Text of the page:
Why You Should Get Lost Next Time You Travel
Having no sense of direction is like being bad at math. No matter how many times you see how a problem is solved, it still makes no sense. Directions are like that to me. By the time someone tells me to turn right at the corner, I've forgotten which way to turn and how to get to the corner. Truth is, whatever part of the brain governs sense of direction is missing from my head - and it has been that way my entire life.
I have gotten lost in my own apartment building, in the mall, on the way to work, and once, in a closed Swiss national forest, where I had to be helicoptered out after a night alone in the snow. Now you may think this brain problem is incompatible with traveling - and trust me, sometimes it is - but mostly, getting lost has meant someone had to find me, and on a few occasions, this has led to more than one memorable encounter.
For several years, I would spend at least part of my summer in Stockholm, Sweden. Flights were cheap, and accommodation even cheaper because a good friend of mine would loan me his flat and his bike. One day, I decided I would visit some of the islands outside the city and go for a swim. I could see bike paths running over and under bridges and along the waterways. This ride would be a breeze. Get onto the nearby bike path and for god’s sake: Do. Not. Leave. It. And, like so many of my previous cycling adventures, off I went, on my own, with a map I could not read or understand, to a place I had been to before, but realistically, wasn’t certain I could find it again. Situation normal.
Sixty minutes later, I was lost. I wound up across from the Globen – Stockholm’s giant egg-shaped stadium. I had no idea how I arrived at the egg when the goal was to dive into the sea. I stopped, pulled out the map and stared at it for a really long time. A fellow cyclist pulled up next me. He was a 20-something, slender Swede, with glasses and a soft-speaking voice. “Are you ok?” he said to me in English. “Well, yes and no,” I answered. “I am fine but I don’t know how to get home.” He asked me where home was, which was indeed a fair question. And, of course, I had no clue. We played 20 questions for a while: “Is it an apartment or a house?” “Can you see water?” Are you near a landmark?” and eventually, he figured out where I was staying.
“Follow me,” he said. And I did. We swerved right, we swerved left, we went under things and over things, bridges went up, boats went past. How did I get here? After about 30 minutes, he pointed to my street. And before I could thank him, he asked me if I’d like to come to his place later for a dinner party.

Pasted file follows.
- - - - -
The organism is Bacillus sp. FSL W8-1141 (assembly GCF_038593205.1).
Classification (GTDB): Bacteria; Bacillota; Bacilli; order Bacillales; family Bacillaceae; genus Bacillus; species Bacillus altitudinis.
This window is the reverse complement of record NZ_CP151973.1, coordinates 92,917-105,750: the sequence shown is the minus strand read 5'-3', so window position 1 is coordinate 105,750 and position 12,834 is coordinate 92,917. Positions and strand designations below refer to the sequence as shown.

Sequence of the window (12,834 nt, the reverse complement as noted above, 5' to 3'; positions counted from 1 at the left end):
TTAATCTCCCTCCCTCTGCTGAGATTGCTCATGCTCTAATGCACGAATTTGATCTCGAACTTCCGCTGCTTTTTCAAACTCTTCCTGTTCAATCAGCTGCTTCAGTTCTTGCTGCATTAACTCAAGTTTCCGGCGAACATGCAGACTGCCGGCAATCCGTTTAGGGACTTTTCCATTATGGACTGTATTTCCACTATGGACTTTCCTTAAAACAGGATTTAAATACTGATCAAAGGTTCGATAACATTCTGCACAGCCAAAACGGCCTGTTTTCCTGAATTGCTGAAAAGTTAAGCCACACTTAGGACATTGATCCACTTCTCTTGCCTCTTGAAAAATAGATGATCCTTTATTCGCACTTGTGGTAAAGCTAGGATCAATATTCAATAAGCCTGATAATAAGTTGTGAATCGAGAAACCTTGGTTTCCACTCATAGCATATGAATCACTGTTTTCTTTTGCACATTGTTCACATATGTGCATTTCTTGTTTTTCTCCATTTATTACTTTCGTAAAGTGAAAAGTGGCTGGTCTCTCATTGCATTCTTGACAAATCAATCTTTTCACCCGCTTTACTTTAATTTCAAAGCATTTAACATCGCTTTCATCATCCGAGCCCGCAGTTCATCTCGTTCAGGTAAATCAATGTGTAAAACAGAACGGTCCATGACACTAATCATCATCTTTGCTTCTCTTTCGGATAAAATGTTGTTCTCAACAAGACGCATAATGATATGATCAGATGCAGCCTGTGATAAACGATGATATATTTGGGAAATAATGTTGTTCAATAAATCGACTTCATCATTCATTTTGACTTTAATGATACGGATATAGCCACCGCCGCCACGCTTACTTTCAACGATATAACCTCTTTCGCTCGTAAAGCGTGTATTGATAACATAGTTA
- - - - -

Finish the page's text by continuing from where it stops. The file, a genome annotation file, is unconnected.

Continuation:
I can’t explain how I can tell crazy people from non-crazy people when I travel. I just can. This kind man took a half hour out of his day – probably his commute – to show a total stranger her way home.
He marked his address on my map and made a big red star over his home. Getting there would be fun. He didn’t live nearby. He was on an island, and I would have to succeed at night where I failed during the day. I went upstairs to change and an hour later, I was on my way to his house via army bike, holding flowers in one hand and my map in the other.
It took me about an hour to find his place. I parked the bike, walked up to his apartment and rang the bell. Inside were six dinner guests, each one friendly, bilingual, mostly academic artsy types. I spent close to five hours at his place that night. There was good food and wine, and some really bad eighties music, to which we all sang along. We talked about love and life and travel and politics. We argued over the impact of heavy tourism and the high cost of everything in town. No one cared where I went to school or what I did for a living. They didn’t ask who my mother was or what kind of car I drove. We were just a group of people who would meet for this one night and never see each other again. I knew it and they knew it and it didn’t matter one damn bit. I was the guest of honor at a dinner party where no one knew who I was, but we were having a good time.
I am lucky enough to have lived on, or traveled to, all continents where there are people. I have been lost a lot over the years. I can tell you that an evening with strangers can be more meaningful than a lifetime with old friends. All aspects of your life that you normally count on to relate to people mean nothing. At this party, no one cared about my job or what sports team I supported. You are on your own when you spend a night with strangers. You are a blank slate, free of judgment and free to design an entirely new you, even if it's just for a few hours. I highly recommend you get off the beaten path next time you travel, not for what you might see, but for who may find you along the way.